The Obama administration at first tried to back the existing order. When that proved untenable, the US opted not for regime change, but an “orderly transition” – getting rid of dictators (mostly), but preserving the repressive core of the state. This was the outcome of the pro-democracy uprisings in Tunisia and Egypt and of the US intervention in support of a rebel army in Libya.
Elsewhere, the US tolerated suppression of democratic risings, ignoring, for instance, Saudi Arabia’s orchestration of a brutal counter-revolution in Bahrain. Then, when the nightmare in Iraq led to the rise of ISIS, the Obama administration focused all its military firepower on the self-proclaimed caliphate in Iraq and Syria.
As part of this retrenchment, Obama opted to reach a negotiated deal with Iran over its nuclear program. In return for a shutdown of the program and stringent inspections, much of the onerous sanctions regime on Iran was lifted.
In the process of all of this, the US suffered a relative decline as the region’s imperial overlord, while Iran continued its rise as a regional power, consolidating its network of allies – from Syria, where it and Russia helped the Assad regime crush the Syrian revolution, to Iraq, to Hezbollah in Lebanon and its Houthi allies in Yemen.
Faced with the rise of Iran as a regional power, its bitter regional rivals Israel and Saudi Arabia intensified their effort against Tehran. Israel increased its strikes against Iranian and Hezbollah targets in Syria, and Saudi Arabia intensified its proxy war with Iran in Yemen.
Trump seized the presidency with the promise that he would “make America great again” by implanting a unilateralist strategy he called “America First”.
In the administration’s National Security Strategy document, it made its intentions plain: abandon free trade globalisation for economic nationalism, including protectionism; impose racist and Islamophobic border controls; downplay the so-called War on Terror to focus on the great power competition with China and Russia; and confront so-called rogue states Iran and North Korea.
For the first year of his presidency, the establishment faction in the administration prevented Trump from implementing the full conclusions of these stated goals.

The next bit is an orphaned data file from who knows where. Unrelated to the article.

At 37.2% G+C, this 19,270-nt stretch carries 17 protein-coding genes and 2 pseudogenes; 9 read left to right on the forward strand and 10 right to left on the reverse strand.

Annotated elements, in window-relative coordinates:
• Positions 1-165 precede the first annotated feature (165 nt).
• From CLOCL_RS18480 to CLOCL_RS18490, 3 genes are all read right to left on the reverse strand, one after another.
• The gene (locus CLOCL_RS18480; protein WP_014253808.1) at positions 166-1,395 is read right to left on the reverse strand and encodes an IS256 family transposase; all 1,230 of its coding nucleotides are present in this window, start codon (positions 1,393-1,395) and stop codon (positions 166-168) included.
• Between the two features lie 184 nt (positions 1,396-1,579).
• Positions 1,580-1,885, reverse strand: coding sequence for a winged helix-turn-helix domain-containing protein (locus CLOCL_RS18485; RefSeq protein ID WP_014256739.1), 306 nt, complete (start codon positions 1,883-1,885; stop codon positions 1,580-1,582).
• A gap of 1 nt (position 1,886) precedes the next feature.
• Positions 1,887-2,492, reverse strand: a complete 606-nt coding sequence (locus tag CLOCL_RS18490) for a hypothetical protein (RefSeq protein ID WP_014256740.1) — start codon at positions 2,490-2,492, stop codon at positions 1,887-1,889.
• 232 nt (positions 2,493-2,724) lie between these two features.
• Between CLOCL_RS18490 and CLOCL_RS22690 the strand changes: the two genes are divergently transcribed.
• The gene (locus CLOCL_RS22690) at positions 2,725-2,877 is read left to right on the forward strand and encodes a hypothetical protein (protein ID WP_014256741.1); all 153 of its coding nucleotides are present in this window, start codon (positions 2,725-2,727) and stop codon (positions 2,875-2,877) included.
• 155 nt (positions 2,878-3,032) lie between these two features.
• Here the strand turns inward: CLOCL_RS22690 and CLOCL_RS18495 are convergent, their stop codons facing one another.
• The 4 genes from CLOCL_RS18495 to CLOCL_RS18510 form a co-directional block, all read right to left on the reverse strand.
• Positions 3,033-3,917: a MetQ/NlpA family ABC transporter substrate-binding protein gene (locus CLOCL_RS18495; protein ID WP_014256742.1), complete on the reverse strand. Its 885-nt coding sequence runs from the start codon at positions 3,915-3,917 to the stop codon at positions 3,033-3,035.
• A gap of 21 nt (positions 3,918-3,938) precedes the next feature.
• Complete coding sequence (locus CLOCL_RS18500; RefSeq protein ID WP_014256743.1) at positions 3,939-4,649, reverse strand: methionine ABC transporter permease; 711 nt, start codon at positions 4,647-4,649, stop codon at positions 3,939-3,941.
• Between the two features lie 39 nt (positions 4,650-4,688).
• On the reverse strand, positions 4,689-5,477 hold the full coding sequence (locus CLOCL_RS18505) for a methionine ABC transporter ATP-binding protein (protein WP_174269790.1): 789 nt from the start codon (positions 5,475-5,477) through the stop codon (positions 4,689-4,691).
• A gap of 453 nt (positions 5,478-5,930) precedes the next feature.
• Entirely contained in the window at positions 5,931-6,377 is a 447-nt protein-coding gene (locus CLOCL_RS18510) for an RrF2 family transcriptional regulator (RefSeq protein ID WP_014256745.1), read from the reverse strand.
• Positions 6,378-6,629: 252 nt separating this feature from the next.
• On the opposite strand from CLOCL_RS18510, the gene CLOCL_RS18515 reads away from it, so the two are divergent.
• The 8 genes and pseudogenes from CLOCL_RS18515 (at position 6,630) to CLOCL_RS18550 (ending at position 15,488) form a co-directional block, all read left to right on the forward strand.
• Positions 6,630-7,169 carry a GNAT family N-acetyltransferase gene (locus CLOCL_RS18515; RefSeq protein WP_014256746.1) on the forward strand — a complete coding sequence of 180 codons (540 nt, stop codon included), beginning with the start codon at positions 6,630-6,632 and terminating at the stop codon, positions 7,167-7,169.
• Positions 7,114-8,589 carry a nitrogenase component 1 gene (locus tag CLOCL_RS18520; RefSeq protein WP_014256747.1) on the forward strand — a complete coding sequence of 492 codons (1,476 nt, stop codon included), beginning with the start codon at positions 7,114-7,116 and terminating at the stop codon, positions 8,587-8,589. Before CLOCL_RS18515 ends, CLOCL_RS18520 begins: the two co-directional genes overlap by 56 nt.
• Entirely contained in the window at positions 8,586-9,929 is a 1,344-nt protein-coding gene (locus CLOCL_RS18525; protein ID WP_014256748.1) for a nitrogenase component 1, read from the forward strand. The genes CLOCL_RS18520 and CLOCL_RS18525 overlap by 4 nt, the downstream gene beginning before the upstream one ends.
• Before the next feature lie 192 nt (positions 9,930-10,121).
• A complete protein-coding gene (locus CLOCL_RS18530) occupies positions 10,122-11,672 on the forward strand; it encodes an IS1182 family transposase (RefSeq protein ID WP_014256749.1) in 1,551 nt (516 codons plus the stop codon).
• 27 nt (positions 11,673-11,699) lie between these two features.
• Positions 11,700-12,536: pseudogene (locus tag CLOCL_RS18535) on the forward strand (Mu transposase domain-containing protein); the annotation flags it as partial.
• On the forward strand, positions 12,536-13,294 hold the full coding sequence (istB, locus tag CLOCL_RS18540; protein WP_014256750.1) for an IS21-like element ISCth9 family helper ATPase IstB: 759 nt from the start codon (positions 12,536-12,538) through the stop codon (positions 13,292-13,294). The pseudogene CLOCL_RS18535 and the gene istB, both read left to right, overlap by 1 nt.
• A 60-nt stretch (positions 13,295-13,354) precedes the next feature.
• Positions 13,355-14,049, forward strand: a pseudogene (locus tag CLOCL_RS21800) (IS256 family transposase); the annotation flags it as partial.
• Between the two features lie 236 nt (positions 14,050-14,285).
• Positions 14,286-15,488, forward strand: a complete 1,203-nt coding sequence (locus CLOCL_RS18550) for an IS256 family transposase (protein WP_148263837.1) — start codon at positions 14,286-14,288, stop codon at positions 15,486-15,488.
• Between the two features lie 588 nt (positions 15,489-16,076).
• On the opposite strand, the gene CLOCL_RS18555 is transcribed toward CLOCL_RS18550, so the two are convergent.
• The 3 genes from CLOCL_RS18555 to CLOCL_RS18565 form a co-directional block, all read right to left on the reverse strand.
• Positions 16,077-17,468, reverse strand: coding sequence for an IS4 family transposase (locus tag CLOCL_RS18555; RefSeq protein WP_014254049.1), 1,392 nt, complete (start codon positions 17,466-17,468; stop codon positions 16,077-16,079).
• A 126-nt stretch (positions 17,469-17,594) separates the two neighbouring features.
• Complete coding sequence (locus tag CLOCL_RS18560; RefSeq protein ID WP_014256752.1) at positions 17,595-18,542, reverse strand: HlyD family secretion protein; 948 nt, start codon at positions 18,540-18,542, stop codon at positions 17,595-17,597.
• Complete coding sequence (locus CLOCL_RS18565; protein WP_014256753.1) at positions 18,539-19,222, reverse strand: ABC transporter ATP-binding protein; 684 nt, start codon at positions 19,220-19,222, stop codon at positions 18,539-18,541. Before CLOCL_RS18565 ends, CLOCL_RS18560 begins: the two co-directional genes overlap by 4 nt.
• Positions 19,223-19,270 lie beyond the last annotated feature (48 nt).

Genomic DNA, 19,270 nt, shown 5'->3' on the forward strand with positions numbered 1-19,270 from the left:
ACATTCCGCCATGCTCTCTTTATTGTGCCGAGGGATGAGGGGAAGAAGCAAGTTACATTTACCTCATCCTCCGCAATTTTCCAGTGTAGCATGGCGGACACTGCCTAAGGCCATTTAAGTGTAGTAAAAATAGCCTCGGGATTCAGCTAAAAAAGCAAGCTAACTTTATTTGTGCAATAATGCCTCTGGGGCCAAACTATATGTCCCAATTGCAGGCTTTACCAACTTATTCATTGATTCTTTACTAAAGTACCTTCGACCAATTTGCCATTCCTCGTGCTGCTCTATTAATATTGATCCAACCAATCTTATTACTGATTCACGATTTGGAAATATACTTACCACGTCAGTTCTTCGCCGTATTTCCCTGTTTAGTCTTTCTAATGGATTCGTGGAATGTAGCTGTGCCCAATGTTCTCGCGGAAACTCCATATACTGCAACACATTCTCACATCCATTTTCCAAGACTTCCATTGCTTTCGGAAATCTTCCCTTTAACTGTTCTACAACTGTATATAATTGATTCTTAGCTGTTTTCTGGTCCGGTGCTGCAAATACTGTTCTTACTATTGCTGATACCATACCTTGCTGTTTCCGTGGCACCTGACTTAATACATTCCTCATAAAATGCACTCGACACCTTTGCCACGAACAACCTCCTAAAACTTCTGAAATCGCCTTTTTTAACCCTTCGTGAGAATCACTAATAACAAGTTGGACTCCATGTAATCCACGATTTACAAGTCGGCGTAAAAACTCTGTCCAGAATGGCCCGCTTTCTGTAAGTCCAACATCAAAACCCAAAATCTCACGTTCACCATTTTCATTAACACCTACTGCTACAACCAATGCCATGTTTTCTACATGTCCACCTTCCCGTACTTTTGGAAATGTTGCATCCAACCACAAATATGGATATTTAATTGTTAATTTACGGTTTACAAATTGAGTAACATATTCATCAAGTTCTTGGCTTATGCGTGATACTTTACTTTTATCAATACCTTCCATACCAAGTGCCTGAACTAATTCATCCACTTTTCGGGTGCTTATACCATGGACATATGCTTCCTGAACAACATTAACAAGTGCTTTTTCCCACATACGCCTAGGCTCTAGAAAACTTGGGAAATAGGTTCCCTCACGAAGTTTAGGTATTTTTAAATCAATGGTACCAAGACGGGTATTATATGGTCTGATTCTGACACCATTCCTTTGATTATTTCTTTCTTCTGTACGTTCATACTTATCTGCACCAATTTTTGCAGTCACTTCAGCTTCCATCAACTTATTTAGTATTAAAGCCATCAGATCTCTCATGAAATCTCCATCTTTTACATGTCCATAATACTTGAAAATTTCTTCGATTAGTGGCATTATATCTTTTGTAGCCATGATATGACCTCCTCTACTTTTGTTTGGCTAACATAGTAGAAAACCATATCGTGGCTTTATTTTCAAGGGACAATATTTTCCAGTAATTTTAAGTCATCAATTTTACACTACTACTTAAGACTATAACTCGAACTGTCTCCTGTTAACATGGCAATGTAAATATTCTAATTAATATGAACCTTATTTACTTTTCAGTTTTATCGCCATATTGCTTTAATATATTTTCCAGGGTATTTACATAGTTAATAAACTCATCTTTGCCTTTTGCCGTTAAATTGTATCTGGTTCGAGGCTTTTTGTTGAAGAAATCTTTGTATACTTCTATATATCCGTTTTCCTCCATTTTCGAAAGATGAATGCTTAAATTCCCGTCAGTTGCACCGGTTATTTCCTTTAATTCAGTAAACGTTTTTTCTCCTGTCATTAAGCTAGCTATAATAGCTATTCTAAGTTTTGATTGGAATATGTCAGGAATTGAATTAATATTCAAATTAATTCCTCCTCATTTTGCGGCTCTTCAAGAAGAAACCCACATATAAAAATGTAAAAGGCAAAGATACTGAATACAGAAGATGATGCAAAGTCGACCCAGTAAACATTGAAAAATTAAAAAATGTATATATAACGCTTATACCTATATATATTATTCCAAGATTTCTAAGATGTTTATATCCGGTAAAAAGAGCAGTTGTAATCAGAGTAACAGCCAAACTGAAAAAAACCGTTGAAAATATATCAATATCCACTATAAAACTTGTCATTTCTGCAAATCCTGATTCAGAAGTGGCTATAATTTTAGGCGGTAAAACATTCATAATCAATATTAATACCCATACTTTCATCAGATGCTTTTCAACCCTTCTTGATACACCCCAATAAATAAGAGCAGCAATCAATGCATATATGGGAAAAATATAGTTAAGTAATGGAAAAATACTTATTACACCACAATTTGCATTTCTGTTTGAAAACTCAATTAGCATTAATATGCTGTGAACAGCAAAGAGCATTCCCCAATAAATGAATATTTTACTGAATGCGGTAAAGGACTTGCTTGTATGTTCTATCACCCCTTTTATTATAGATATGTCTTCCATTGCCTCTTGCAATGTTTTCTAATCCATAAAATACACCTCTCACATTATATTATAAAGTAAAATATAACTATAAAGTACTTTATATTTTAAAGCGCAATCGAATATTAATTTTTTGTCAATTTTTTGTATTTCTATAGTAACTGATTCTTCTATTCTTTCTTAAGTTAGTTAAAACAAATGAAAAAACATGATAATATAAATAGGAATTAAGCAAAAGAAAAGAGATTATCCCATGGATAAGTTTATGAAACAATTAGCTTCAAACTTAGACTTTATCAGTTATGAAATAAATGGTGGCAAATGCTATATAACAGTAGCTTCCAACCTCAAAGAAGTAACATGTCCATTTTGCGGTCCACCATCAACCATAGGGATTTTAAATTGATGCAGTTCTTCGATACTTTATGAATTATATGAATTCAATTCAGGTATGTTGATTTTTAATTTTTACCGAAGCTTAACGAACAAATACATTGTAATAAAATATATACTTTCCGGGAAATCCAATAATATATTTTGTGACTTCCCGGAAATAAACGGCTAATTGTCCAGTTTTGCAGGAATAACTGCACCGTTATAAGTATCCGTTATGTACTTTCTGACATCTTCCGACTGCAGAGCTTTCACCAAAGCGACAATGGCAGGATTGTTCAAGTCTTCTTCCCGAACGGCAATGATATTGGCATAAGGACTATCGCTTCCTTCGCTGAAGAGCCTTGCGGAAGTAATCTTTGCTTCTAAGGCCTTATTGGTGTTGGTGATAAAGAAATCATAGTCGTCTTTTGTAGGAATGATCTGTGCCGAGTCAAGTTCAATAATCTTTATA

This past March, however, Trump conducted a housecleaning. Out were figures closely associated with the Republican and corporate establishment, such as Gary Cohn, Rex Tillerson and HR McMaster. Their rivals – neocon hawks Pompeo and Bolton and the arch-protectionist Peter Navarro – took the helm.
This team has begun to push further toward implementing Trump’s America First program, starting with protectionist measures against China, and continuing with the war threats against North Korea and Iran.
With the regime changers back in power, Trump ripped up the nuclear accord, based on the erroneous claim that Iran has continued to develop its nuclear weapons program.
Trump and his Israeli fellow reactionary Benjamin Netanyahu are lying – the UN watchdog assigned to monitor Iran’s program has repeatedly verified that it is in compliance, and US intelligence and military officials confirm this.
Never guided by fact, however, Trump nixed the agreement, throwing the Middle East and indeed global structure of imperialism into chaos and conflict.
The revived regime changers believe that, despite Iran’s gains in the region, its regime is weak. It has run up debt to pay for the counter-revolutionary war in Syria to prop up Bashar al-Assad; its economy, though growing, has failed to benefit the country’s workers and poor; it faced insurrectionary protests at the end of last year; and it now confronts a wave of strikes.
Eager to take advantage, the Trump administration has begun to take us all down the path to war with Iran similar to that blazed by Bush in Iraq.
Trump has long been encouraging Saudi Arabia and Israel to confront Iran to stop it from consolidating its position in Syria once ISIS is finally defeated. Both states have taken his termination of the nuclear accord as a green light to attack.
The day after the announcement, Israel conducted a massive campaign of air strikes against Iranian military bases in Syria. Similarly, Saudi Arabia intensified its bombing campaign against the Iranian-backed Houthi rebels in Yemen.